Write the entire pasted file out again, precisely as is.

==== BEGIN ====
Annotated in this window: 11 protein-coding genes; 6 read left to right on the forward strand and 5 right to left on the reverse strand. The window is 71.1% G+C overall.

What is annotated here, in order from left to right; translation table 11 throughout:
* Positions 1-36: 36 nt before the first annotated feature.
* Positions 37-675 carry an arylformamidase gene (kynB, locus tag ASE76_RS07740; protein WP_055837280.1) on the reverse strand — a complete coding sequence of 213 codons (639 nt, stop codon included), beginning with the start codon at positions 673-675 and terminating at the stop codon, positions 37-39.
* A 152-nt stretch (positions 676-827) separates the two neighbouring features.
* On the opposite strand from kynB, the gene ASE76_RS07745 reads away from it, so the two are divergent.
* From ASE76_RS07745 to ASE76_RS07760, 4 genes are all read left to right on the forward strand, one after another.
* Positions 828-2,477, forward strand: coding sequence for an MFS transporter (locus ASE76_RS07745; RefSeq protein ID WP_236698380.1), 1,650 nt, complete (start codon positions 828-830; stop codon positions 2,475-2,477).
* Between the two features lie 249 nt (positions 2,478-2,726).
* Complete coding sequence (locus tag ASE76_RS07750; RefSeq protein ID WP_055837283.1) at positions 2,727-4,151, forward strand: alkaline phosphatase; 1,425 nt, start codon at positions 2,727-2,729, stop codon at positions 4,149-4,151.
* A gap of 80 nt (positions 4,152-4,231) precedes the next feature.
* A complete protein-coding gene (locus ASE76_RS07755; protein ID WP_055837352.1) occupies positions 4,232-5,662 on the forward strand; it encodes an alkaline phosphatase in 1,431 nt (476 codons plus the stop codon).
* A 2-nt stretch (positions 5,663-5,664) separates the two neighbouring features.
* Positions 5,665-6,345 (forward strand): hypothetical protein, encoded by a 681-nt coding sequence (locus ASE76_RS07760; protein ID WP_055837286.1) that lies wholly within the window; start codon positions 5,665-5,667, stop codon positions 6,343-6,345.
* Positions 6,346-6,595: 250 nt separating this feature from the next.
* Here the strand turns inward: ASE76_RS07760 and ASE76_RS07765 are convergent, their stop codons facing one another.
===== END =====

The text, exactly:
Annotated in this window: 11 protein-coding genes; 6 read left to right on the forward strand and 5 right to left on the reverse strand. The window is 71.1% G+C overall.

What is annotated here, in order from left to right; translation table 11 throughout:
* Positions 1-36: 36 nt before the first annotated feature.
* Positions 37-675 carry an arylformamidase gene (kynB, locus tag ASE76_RS07740; protein WP_055837280.1) on the reverse strand — a complete coding sequence of 213 codons (639 nt, stop codon included), beginning with the start codon at positions 673-675 and terminating at the stop codon, positions 37-39.
* A 152-nt stretch (positions 676-827) separates the two neighbouring features.
* On the opposite strand from kynB, the gene ASE76_RS07745 reads away from it, so the two are divergent.
* From ASE76_RS07745 to ASE76_RS07760, 4 genes are all read left to right on the forward strand, one after another.
* Positions 828-2,477, forward strand: coding sequence for an MFS transporter (locus ASE76_RS07745; RefSeq protein ID WP_236698380.1), 1,650 nt, complete (start codon positions 828-830; stop codon positions 2,475-2,477).
* Between the two features lie 249 nt (positions 2,478-2,726).
* Complete coding sequence (locus tag ASE76_RS07750; RefSeq protein ID WP_055837283.1) at positions 2,727-4,151, forward strand: alkaline phosphatase; 1,425 nt, start codon at positions 2,727-2,729, stop codon at positions 4,149-4,151.
* A gap of 80 nt (positions 4,152-4,231) precedes the next feature.
* A complete protein-coding gene (locus ASE76_RS07755; protein ID WP_055837352.1) occupies positions 4,232-5,662 on the forward strand; it encodes an alkaline phosphatase in 1,431 nt (476 codons plus the stop codon).
* A 2-nt stretch (positions 5,663-5,664) separates the two neighbouring features.
* Positions 5,665-6,345 (forward strand): hypothetical protein, encoded by a 681-nt coding sequence (locus ASE76_RS07760; protein ID WP_055837286.1) that lies wholly within the window; start codon positions 5,665-5,667, stop codon positions 6,343-6,345.
* Positions 6,346-6,595: 250 nt separating this feature from the next.
* Here the strand turns inward: ASE76_RS07760 and ASE76_RS07765 are convergent, their stop codons facing one another.